Lotulelei likes his chances
John Lotulelei is in bring-it-on mode.
The undrafted free-agent rookie linebacker for the Seattle Seahawks out of Baldwin High School and Nevada-Las Vegas knows now is the time that will determine his immediate future with the team.
Organized team activities and minicamp have been completed. The next and final step is training camp, which will open in late July.
“I finished OTAs and minicamp really strong, left a great impression,” Lotulelei said last week. “Right now we have workouts and I just can’t wait to get back when we come back for camp.”
Individual workouts for rookies with Seattle strength and conditioning coach Chris Carlisle end today. The work is daunting.
“You do 20 push-ups on a bench, 15 on a ball and then 10 on the ground,” Carlisle said on the team website in a story published Friday. “When they’re done with their two sets of that, they can’t lift themselves off the ground.
“But they’re enjoying it. There’s a lot of teaching still going on with these young guys.”
Lotulelei fits that description, being called in for extra work with fellow undrafted free-agent linebacker Craig Wilkins.
“Right now we are trying to learn their version of staying healthy and staying fit,” Lotulelei said. “I got along with the players, I got along with the coaches. The coaches have me and this other linebacker coming in early, 6 o’clock in the morning to catch up on plays that the veterans know. It is great experience.”
The 5-foot-11, 233-pound Lotulelei likes his chances at becoming just the third Maui County product to claim a spot on an NFL 53-man roster, joining current Oakland Raiders linebacker Kaluka Maiava and retired defensive lineman Kimo von Oelhoffen.
“I am going to do what I have to do,” Lotulelei said. “You know what? I do feel confident that I am going to make this roster. I am just trying to take my playing to another step, another notch. Last week at minicamp I feel like I improved from OTAs. At OTAs I started learning all the plays.
“The roster, just hearing about it, gets your heart beating pretty fast. That’s the mentality that I am going to have to live with from now until the time of making the cuts. I have to be confident of making the roster.”
Lotulelei has stepped up several times since graduating from Baldwin in 2009. He went to Merced (Calif.) Junior College before UNLV, and then became the first Rebel to receive an invitation to the NFL combine since 2010.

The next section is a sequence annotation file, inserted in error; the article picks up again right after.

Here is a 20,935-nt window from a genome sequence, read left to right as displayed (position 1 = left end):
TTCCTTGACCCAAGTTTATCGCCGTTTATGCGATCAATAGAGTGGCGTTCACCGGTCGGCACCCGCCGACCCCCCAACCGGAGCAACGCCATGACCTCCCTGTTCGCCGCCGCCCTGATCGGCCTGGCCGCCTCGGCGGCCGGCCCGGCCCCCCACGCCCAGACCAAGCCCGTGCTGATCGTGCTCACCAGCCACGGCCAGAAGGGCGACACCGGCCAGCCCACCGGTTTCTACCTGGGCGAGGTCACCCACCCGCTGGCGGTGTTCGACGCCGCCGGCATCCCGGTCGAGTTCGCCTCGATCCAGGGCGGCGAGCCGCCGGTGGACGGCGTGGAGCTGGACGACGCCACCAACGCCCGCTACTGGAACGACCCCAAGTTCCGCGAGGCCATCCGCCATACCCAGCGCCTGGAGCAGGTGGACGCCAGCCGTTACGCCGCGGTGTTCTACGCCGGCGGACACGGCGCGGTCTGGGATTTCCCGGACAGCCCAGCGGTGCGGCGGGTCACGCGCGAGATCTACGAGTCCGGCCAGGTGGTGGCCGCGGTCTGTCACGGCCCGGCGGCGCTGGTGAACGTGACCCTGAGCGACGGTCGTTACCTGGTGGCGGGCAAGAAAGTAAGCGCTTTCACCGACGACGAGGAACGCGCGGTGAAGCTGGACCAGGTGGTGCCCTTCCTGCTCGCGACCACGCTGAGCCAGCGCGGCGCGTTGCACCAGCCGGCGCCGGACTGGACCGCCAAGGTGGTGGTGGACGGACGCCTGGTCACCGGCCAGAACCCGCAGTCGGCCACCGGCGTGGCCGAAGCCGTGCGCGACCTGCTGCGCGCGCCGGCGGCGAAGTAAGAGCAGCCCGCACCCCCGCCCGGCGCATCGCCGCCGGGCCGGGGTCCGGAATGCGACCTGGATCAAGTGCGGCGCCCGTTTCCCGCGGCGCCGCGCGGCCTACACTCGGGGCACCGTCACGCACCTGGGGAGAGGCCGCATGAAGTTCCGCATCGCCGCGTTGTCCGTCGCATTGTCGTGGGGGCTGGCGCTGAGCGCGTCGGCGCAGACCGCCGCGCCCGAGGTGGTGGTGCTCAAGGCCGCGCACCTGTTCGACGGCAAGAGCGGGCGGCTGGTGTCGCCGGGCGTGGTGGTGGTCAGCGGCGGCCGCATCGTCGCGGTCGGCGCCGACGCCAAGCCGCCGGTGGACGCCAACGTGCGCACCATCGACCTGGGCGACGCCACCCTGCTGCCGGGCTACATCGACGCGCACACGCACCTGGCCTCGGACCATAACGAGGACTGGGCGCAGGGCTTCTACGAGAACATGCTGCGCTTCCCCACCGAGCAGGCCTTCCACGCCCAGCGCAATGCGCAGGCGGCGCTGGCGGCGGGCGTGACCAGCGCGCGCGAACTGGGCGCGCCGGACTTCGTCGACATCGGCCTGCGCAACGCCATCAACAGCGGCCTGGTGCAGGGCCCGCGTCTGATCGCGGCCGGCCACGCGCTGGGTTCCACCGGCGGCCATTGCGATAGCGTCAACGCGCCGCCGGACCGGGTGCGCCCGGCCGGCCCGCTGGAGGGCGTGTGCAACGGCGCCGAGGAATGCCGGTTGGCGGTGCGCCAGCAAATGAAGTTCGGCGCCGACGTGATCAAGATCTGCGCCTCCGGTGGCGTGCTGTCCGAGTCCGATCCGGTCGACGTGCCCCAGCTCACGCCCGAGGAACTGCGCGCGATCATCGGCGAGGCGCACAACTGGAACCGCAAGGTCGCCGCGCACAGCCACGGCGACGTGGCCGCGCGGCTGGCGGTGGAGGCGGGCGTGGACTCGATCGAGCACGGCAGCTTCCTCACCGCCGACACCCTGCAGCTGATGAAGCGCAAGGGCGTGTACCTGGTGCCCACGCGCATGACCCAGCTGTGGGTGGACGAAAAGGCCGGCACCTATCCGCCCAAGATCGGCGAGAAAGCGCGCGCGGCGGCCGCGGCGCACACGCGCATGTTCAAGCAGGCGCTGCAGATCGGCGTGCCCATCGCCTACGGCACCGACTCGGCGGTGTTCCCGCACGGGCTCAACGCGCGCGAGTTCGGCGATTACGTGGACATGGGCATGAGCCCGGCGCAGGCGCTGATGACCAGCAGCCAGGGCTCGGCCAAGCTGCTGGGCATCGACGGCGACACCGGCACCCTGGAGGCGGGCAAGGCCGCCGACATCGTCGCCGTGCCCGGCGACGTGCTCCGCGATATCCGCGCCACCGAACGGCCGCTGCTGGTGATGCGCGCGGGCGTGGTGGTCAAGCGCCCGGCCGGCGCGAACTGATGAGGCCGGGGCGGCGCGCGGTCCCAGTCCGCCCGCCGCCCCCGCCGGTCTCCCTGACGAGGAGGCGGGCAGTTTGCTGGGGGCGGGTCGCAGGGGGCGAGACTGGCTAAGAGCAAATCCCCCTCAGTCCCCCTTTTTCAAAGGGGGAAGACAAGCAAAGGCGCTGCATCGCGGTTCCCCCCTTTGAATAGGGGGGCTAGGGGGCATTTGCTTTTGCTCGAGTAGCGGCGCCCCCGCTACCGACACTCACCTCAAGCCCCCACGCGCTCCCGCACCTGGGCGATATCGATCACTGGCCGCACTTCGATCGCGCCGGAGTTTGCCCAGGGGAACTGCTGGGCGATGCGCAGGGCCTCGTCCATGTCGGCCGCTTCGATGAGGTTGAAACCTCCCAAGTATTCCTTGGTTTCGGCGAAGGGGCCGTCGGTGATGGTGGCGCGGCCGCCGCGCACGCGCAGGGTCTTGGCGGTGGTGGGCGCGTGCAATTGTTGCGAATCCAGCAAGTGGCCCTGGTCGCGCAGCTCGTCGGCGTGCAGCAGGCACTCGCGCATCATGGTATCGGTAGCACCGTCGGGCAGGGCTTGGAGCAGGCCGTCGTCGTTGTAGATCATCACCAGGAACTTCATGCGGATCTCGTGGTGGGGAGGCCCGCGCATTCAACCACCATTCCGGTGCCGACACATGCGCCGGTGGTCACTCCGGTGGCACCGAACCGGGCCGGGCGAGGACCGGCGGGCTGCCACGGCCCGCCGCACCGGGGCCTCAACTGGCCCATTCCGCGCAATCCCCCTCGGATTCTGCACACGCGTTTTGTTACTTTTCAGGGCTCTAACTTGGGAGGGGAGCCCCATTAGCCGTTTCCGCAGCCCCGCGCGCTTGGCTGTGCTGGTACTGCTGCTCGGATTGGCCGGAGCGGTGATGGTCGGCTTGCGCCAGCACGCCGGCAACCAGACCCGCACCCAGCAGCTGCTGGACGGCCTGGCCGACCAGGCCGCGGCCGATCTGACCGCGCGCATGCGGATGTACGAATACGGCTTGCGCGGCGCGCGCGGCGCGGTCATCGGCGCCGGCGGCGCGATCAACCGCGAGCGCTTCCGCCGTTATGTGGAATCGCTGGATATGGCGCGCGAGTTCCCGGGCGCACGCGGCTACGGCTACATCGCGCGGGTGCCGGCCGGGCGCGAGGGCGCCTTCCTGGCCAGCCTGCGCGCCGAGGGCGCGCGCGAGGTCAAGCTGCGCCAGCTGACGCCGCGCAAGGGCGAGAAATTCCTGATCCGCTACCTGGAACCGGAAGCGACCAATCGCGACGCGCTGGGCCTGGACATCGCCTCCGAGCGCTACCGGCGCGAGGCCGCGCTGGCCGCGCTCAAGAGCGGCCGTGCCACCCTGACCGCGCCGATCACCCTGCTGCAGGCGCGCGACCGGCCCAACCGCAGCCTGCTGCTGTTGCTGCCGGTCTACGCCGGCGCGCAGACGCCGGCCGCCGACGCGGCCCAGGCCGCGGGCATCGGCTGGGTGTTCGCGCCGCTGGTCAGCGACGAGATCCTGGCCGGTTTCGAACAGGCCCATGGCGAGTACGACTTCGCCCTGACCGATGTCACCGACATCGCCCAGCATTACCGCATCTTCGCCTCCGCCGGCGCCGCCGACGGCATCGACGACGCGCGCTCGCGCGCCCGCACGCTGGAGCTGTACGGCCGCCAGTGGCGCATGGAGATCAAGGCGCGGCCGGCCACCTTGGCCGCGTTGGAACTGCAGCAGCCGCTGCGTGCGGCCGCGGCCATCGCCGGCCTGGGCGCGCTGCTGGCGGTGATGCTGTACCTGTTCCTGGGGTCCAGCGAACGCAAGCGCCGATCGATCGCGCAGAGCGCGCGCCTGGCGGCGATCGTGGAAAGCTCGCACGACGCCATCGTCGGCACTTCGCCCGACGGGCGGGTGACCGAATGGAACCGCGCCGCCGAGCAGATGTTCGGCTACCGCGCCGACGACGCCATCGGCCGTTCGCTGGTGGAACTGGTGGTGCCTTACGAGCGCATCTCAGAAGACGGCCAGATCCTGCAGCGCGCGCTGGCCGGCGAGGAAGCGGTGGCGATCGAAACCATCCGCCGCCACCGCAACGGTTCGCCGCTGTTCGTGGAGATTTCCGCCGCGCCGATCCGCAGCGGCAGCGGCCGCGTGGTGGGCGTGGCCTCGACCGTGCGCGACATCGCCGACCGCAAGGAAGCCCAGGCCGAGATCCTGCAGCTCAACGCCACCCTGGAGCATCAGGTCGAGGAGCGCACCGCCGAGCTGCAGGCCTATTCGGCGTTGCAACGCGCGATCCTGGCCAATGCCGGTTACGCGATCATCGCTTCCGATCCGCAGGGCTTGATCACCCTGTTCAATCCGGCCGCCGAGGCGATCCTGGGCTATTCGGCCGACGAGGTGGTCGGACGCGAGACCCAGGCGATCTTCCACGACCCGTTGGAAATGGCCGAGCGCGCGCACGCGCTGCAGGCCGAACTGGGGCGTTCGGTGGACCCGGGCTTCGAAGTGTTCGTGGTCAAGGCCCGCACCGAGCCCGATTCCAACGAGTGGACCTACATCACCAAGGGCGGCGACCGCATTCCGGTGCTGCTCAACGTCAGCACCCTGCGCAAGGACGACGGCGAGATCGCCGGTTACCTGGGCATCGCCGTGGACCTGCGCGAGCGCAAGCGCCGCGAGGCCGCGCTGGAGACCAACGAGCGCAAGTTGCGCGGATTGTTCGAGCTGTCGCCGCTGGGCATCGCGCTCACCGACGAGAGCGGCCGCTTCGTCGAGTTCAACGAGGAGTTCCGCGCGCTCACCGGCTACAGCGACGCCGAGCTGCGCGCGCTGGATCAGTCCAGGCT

He was a Mountain West Conference first-teamer and UNLV’s defensive MVP for 2012. His 120 tackles as a senior are the 10th-most in a season in school history.
At the combine, he ranked in the top seven among linebackers in four drills.
Still, he went undrafted, which serves as motivation for one of several successful athletes from Anisi and Mele Lotulelei’s family.
Younger brother Tau will receive a football scholarship from UNLV in August for his first season with the team after redshirting last year. Younger sister Christina won the discus title and was second in the shot put at the state track and field meet last month as a Maui High senior. Older brother Saia advanced to the NAIA national wrestling tournament in March after more than 10 years away from the sport.
Youngest sibling Soane Vaohea is preparing for his sophomore season of football at Maui High after a standout varsity debut as a freshman.
“I talked to them all almost, like, every day,” John Lotulelei said. “I am a lonely guy, I want to know what they are doing, what’s going on back on Maui or back in Vegas.”
Christina Lotulelei is set to go to Merced to play basketball and compete in track and field.
“I told her she has to keep up on grades because she had the UNLV track coach looking at her,” John Lotulelei said.
“I told her what I went through, so she knows what she has to do.”
Lotulelei also keeps up with cousin and recent Baldwin graduate Miki Fangatua, a defensive lineman who is headed to Merced as well.
“Miki is a baller – I called my coach from Merced Junior College and said, ‘If you can bring him up there he will do the job,’ ” Lotulelei said. “It looks like that is working out pretty well.”
Lotulelei laughed when asked if Tau could turn out to be a better football player.
“I always tell him, ‘No,’ ” John Lotulelei said. “But he is faster than me, he is taller than me, he has all the tools.”
All of the family’s athletes get advice from Saia, one of three three-time state wrestling champions in MIL history.
“He is the older and wiser one, so he gives us his own experience,” John said. “It is always comforting coming from him. We all look up to him.”
Lotulelei has clearly learned one of the most basic parts of making it in the NFL.
“Even without pads, you are trying to beat the other guy, the guy opposite of you,” he said. “You have to be professional now.”
* Robert Collias is at firstname.lastname@example.org